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MIT scientists develop new way to mix oil and water

The top row of images shows the water droplets on an oil bath coalescing and getting bigger. The bottom row shows that when a surfactant is added to the oil bath, the droplets are more stable and remain small.
MIT researchers
The top row of images shows the water droplets on an oil bath coalescing and getting bigger. The bottom row shows that when a surfactant is added to the oil bath, the droplets are more stable and remain small.

You can mix oil and water.

In its continuing quest to upend old verities and the sayings that spring from them, MIT, which recently announced it was working on technology to see around corners, is developing a new way to make oil and water mix.

The new process could find applications in pharmaceuticals, cosmetics, and processed foods, among other areas, the university said in a statement. Imagine, for example, salad dressing that never separates.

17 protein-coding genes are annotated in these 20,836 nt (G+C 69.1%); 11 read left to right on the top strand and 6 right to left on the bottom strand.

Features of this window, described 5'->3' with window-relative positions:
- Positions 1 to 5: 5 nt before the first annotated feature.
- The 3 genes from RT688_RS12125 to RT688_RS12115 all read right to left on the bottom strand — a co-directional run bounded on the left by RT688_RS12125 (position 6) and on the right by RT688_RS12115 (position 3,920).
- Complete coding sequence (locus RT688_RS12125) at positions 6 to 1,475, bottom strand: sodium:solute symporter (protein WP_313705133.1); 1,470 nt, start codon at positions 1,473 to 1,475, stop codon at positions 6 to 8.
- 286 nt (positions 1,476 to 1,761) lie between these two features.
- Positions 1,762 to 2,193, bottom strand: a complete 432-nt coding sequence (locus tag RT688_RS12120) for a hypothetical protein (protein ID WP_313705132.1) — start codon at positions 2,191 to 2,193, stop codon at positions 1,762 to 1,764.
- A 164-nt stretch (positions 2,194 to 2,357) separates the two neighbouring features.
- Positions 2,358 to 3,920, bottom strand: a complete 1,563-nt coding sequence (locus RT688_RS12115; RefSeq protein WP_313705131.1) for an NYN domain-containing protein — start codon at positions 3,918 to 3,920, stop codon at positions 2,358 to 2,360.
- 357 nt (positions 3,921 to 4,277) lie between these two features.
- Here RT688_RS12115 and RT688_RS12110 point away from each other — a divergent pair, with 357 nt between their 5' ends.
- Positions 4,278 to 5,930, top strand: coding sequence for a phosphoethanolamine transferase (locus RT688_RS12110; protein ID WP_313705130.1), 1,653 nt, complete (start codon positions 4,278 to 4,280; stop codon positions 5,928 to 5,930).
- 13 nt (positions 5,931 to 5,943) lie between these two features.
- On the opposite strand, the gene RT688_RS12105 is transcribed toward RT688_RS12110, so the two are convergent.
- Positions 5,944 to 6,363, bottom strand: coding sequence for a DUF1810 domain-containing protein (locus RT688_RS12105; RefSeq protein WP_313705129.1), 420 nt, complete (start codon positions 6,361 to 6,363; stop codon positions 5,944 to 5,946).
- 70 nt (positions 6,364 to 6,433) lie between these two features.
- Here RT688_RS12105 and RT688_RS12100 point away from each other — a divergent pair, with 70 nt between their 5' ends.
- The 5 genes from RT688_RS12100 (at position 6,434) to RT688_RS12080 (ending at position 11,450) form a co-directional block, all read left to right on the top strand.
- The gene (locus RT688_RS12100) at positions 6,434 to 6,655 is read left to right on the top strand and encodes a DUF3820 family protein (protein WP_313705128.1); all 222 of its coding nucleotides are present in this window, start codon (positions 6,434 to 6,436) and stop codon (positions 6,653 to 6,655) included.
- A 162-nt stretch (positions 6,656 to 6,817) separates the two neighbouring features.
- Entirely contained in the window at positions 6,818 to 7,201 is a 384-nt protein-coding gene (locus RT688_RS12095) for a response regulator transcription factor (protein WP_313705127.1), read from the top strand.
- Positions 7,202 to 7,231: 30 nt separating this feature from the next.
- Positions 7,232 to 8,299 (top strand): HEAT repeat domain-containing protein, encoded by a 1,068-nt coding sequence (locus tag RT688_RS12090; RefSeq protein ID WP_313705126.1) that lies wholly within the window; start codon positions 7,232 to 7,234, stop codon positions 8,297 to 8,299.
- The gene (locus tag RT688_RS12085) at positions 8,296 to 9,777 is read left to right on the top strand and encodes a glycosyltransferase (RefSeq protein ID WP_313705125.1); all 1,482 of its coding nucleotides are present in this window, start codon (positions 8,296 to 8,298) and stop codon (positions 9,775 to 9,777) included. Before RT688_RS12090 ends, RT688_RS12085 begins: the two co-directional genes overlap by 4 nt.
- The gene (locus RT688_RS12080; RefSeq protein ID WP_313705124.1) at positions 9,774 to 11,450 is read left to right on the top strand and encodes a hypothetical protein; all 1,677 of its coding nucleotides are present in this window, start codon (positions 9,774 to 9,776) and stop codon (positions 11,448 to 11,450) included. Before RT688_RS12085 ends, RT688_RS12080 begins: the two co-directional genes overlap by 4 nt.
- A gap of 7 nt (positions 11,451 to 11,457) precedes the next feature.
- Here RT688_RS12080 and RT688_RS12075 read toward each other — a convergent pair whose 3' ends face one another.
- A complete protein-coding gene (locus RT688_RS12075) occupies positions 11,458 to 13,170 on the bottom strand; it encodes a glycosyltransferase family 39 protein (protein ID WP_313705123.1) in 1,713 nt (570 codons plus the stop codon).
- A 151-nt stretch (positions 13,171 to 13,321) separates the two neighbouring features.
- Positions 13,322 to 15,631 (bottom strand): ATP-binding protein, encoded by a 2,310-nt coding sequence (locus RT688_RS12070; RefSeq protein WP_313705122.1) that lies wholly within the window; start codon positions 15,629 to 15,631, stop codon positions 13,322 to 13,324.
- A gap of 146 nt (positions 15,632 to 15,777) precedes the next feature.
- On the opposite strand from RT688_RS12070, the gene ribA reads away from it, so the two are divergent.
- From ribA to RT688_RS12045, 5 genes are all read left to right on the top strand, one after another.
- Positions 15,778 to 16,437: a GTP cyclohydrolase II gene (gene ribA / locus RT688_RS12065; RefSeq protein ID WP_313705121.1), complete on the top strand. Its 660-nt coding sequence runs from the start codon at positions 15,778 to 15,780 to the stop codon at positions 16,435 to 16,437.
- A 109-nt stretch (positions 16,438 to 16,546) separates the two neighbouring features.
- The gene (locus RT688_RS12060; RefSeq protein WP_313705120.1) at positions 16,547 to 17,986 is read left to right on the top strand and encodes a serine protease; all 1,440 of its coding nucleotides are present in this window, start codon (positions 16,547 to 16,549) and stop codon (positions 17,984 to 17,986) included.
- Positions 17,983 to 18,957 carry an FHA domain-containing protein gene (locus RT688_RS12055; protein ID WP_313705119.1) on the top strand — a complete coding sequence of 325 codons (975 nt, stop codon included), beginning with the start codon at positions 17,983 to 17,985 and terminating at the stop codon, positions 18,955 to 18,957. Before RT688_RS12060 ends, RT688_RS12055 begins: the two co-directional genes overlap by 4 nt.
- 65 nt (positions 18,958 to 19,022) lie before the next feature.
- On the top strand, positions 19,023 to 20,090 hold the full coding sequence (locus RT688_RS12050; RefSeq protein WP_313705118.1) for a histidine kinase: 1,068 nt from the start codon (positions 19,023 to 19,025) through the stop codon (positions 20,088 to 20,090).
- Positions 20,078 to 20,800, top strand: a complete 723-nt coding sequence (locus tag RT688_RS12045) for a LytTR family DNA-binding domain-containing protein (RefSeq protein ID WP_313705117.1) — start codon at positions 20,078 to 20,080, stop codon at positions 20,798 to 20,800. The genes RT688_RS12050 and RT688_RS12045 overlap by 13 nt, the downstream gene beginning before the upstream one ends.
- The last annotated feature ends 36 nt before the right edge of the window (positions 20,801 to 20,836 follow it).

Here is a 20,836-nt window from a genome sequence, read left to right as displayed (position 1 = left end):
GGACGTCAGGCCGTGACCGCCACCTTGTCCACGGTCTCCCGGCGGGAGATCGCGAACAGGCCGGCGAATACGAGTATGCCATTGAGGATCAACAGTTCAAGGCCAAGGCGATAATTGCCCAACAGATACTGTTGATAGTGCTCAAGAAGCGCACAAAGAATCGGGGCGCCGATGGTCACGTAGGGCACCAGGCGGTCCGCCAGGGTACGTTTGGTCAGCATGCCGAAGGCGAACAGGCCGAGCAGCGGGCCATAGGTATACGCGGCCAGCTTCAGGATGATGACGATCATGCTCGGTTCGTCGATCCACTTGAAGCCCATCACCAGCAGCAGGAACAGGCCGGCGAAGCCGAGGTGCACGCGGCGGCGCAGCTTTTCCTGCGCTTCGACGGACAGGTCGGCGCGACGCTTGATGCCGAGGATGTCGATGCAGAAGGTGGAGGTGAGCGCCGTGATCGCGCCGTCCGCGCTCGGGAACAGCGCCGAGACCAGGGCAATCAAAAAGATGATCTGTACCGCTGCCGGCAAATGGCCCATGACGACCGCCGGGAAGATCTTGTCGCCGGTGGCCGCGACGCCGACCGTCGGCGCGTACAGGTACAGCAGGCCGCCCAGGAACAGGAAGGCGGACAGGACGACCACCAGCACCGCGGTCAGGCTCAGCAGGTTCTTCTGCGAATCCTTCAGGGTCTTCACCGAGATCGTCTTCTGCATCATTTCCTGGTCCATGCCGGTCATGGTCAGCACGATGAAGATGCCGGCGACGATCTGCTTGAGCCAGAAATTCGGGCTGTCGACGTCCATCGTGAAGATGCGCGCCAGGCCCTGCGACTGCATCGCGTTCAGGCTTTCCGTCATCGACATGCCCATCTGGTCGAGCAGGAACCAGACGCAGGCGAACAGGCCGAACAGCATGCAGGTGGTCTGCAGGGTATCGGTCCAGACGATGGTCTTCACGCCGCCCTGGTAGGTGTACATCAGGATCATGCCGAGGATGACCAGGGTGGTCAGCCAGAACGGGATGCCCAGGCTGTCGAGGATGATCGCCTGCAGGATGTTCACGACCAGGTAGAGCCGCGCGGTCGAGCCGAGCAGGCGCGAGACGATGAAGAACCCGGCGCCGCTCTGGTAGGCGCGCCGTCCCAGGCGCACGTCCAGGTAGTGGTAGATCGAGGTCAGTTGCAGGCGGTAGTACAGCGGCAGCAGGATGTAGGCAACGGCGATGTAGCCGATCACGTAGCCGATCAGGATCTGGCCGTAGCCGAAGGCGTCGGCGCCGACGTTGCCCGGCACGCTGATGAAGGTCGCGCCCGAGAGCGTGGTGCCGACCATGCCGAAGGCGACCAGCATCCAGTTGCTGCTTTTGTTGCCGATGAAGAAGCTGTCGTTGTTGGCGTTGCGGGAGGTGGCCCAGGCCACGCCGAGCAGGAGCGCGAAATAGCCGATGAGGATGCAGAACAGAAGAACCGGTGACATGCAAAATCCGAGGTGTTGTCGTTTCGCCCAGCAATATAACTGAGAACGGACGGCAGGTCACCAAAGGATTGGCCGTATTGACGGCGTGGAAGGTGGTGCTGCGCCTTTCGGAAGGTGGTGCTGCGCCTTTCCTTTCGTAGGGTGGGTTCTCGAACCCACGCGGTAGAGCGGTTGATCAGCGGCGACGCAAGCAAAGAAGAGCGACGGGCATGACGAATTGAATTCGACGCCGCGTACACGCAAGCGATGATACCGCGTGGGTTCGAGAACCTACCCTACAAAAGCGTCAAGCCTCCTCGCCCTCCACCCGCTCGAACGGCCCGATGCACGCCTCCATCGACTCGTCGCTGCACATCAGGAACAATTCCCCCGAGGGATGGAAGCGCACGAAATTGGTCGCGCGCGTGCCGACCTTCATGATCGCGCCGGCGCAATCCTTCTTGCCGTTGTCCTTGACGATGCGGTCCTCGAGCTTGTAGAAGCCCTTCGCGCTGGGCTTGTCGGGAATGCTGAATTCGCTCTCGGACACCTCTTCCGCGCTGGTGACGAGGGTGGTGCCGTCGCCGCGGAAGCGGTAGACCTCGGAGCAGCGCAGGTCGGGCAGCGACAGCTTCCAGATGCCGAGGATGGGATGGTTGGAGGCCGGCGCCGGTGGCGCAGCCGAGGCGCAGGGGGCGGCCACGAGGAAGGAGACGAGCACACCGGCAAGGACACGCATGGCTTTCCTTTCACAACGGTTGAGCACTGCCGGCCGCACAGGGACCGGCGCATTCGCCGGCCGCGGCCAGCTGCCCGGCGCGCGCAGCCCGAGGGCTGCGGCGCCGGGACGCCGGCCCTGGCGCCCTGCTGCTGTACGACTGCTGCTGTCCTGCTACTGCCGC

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The process involves cooling a bath of oil containing a small amount of surfactant (a substance that reduces surface tension, e.g., soap) in a chamber with very humid air. Tiny water droplets form on the surface that sink into the oil and stay mixed for months, rather than separating in just a few minutes, the university said.

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The key to overcoming that separation is to have really small, nanoscale droplets,” graduate student Ingrid Guha explained. “When the drops are small, gravity can’t overcome them,” and they can remain suspended in the mix indefinitely.

Other processes are already available that break down the droplets by shaking or using sound waves, but those processes require more energy, the university said. The new approach is very inexpensive.

The findings, by Guha, former postdoc Sushant Anand, and associate professor Kripa Varanasi, are reported in the journal Nature Communications.